See that? Those are my horizons, expanding. Just as I reject 'world music', I tend to be a bit boorish about FFF (Funny Foreign Food), loosely defined as any cuisine outside Western Europe. I'm not proud of this, so at the further suggestion of the Man of Taste and Substance, I tackled my prejudice that all North African/Middle Eastern food was gristly (and grisly) meat embalmed in unspeakable slop by going to Patogh, a very bijou Iranian place off the Edgware Road.

I was surprised to discover that it was all very pleasant (apart from the mad Americans intent on getting us to join their cult, or talk to them about Eng-er-land.) The meat was not gristly; nor was there slop. There was even some very nice yoghurty drink, although I still remain to be convinced that raw radish is anyone's idea of a delicacy, even if it does come with free mint.

I think I've cracked my hatred of FFF, anyway: I don't like dry food, and in particular I like my meat to be positively wet. I also love dips, to the extent I used to refuse to eat McNuggets when there was no BBQ sauce available (now I refuse to eat McNuggets because I don't want to die aged 40 of high blood pressure). I get very stroppy with pizza delivery men if my requested Garlic and Herb pot fails to arrive. And obviously, chips are nothing without ketchup, no matter how budget a brand it is. And this doesn't just apply to cheap food: French and Italian restaurant food, being very keen on the whole sauce genre, suits me perfectly.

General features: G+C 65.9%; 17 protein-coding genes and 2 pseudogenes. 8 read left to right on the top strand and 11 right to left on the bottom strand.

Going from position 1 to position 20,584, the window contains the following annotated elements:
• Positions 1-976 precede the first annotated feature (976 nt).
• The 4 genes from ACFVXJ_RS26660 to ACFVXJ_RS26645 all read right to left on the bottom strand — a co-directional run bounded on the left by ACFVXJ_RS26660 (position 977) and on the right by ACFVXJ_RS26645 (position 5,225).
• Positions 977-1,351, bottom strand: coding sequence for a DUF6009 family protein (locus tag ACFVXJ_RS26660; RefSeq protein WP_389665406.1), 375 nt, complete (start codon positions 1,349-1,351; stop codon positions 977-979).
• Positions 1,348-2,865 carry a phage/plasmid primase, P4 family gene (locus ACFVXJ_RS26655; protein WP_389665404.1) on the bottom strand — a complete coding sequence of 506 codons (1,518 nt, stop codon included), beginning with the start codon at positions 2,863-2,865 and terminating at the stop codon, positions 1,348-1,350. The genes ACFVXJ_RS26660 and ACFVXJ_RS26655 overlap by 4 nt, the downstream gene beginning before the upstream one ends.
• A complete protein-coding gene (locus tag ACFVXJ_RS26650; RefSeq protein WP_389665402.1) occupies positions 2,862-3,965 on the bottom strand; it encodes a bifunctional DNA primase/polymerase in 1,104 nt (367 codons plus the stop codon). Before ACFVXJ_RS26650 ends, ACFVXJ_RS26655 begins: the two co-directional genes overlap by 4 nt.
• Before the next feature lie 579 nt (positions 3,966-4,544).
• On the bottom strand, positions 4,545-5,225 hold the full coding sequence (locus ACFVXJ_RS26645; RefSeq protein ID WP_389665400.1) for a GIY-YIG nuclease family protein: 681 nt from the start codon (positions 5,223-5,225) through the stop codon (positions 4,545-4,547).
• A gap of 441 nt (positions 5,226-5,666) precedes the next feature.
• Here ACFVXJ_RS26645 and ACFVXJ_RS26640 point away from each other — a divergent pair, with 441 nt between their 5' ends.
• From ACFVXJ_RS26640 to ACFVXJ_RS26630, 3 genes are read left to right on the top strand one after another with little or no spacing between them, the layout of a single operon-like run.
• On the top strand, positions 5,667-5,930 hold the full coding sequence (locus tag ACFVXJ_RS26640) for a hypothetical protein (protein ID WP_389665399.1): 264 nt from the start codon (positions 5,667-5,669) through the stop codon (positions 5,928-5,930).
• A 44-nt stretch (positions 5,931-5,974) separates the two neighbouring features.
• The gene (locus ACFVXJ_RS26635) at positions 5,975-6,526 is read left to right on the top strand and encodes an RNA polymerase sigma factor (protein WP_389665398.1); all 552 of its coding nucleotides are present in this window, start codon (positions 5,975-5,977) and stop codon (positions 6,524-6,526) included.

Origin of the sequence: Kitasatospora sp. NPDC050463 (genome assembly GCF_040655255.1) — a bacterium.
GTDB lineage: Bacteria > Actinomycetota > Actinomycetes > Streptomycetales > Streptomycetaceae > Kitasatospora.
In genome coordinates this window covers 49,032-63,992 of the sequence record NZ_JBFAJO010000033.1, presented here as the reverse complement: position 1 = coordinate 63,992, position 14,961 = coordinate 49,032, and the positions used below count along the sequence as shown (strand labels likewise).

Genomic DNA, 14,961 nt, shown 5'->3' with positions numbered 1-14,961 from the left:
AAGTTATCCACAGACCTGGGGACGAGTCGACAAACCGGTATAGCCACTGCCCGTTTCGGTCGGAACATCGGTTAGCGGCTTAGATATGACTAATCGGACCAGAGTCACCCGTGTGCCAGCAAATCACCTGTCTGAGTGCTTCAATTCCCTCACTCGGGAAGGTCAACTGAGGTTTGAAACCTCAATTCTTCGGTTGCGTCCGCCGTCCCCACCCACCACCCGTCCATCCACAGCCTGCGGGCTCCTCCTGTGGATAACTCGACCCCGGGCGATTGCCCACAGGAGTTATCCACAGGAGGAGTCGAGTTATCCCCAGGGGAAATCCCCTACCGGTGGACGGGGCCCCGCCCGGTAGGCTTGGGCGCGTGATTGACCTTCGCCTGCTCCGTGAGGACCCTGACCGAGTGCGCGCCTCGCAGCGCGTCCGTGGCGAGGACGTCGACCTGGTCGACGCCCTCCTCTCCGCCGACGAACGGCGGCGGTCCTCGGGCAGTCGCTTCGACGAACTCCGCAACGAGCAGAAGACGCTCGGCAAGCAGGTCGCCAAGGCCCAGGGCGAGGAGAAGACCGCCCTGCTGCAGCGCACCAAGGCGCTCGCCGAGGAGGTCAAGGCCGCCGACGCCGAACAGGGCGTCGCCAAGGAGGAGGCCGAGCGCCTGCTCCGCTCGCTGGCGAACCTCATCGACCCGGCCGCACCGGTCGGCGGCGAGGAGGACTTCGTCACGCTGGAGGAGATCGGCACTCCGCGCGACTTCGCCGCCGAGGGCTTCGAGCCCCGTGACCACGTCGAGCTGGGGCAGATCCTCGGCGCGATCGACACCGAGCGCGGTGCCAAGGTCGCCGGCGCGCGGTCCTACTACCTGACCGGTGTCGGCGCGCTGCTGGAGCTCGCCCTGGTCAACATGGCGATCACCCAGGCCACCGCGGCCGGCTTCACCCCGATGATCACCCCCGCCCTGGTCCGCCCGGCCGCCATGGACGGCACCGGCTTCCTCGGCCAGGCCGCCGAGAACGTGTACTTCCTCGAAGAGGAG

So, Iranian chicken kebab thing = great. But, frankly, I could have done with some sauce.

This week I have been mostly reading Kenneth Tynan's diaries.

I first encountered Kenneth Tynan in Christopher Logue's memoirs, Prince Charming. All I knew was that he smoked his cigarettes between his third and fourth fingers, and was a theatre critic. Anyway, his name kept cropping up and I eventually resorted to wikipedia, which revealed he was behind the groundbreaking sex revue Oh Calcutta and was the first man to say 'fuck' on TV. Fair enough, I thought.